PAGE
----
Consider finding a young mom’s group, or a community group focused on the specific needs in your household that hold you back. If there is a constant need in your household – don’t forget to take of your mental health, too. Caring for an elder? Raising a child with special needs? Grieving an unexpected or life-changing loss? Don’t ignore your current stress. Many groups exist for members to share similar experiences and to support one another.

Put your oxygen mask on first and be the sparkling wonderful person you are as you find the writing path that works for you.

10. Get outside! Spur on your Creativity.

If all the interruptions are just impossible to escape within your house, then leave quickly and quietly.  

  • Find your happy place in a pub or café and sip tea while building your next great novel. 
  • Join a writing group at your community center  
  • find a critique group at your local library. 
  • Build up your energy and fill your writer soul with the work that whispers at you until it’s finished. 

When you return, your family will suspect you were dancing on tables and racing down Route 66 you will be so happy. Let them think that. Your dreams are important and those who care about you want the best for you as well. Stand up for your dreams and build a balanced amount of me-time into your lives, Writer Friends.

Letting Go of Daily Interruptions to Write More

If you want fewer interruptions, it would be good to identify what are your biggest culprits. Is it a needy child or an adult needing care? Do you need to be phone-ready to address a crisis at any moment? Perhaps you are stressed out by building a presence in social media or the many parts of an author platform and find yourself just spinning your writerly wheels.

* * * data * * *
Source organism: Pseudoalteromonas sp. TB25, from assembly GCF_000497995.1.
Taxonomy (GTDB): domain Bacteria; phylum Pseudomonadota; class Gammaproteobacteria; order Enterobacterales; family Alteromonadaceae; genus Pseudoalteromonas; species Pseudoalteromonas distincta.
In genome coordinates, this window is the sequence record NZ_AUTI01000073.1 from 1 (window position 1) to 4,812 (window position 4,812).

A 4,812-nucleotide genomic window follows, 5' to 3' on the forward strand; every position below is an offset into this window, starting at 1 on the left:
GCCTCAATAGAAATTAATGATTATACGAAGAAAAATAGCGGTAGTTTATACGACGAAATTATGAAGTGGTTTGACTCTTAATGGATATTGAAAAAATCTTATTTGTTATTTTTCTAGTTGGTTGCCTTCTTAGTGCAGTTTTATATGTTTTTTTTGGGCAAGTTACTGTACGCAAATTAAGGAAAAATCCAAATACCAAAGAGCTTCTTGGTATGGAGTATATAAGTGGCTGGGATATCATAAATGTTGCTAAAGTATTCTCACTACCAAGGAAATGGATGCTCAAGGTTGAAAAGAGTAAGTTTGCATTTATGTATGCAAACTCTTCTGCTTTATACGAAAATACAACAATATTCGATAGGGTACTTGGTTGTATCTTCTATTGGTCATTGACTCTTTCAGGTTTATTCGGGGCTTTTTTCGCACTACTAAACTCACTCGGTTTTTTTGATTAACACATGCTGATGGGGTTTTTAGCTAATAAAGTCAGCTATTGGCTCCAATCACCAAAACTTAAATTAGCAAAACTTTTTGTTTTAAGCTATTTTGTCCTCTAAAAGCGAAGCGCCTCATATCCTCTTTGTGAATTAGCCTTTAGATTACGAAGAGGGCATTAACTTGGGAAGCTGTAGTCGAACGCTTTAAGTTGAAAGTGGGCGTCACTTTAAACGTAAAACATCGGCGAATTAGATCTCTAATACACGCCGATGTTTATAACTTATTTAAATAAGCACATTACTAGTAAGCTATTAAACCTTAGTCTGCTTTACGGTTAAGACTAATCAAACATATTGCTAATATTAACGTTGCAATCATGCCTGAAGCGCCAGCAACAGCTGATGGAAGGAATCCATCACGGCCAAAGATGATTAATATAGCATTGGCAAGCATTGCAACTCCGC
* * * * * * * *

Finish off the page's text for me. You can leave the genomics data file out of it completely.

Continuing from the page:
Whatever your stress is that is pulling at your attention, it is paramount to give yourself permission for a respite from time to time.

A Quick Story

              Once, a professor held up a small glass of water to a hall of mid-term stressed-out undergrads. The students propped up on elbows, watched as the professor asked, “How much do you think this glass weighs?” A few students stirred and blurted out answers.

              “ 12 ounces.”

              “16 ounces.”

              “Depends on the cup – is it acrylic?”

              “Let me take a drink. Then I’ll tell you because it will be empty!”

              The professor listened to the various answers before responding, “I really don’t know how much this cup weighs, but I wonder if you could hold it up for a few minutes without much trouble?” The awake students nodded in agreement.

              He looked at the half-filled glass, “What about for longer?” He looked at the students. “How would your arm feel after 10 minutes? 30 minutes? An hour?”

              “My arm would ache.”

              “No way. I can hardly do a plank for 1 minute.”

              “Oooh. Don’t assign this as an experiment…” One whispered under her breath.